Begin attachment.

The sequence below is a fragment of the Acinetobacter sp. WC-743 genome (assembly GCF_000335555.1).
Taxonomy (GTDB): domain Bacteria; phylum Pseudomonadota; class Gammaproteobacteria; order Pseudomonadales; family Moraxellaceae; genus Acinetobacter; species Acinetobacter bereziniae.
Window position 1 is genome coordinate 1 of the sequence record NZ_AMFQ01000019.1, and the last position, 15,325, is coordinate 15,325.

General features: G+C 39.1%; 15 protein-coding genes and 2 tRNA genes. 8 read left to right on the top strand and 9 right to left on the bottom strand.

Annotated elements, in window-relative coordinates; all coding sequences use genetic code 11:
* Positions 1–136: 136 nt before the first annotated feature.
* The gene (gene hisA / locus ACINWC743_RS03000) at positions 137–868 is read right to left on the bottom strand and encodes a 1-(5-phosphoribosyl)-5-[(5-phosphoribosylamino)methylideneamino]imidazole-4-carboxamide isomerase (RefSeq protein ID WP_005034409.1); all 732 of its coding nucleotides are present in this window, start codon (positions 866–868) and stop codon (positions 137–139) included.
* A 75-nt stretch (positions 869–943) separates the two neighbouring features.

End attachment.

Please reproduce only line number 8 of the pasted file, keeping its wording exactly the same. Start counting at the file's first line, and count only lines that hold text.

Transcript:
* A 75-nt stretch (positions 869–943) separates the two neighbouring features.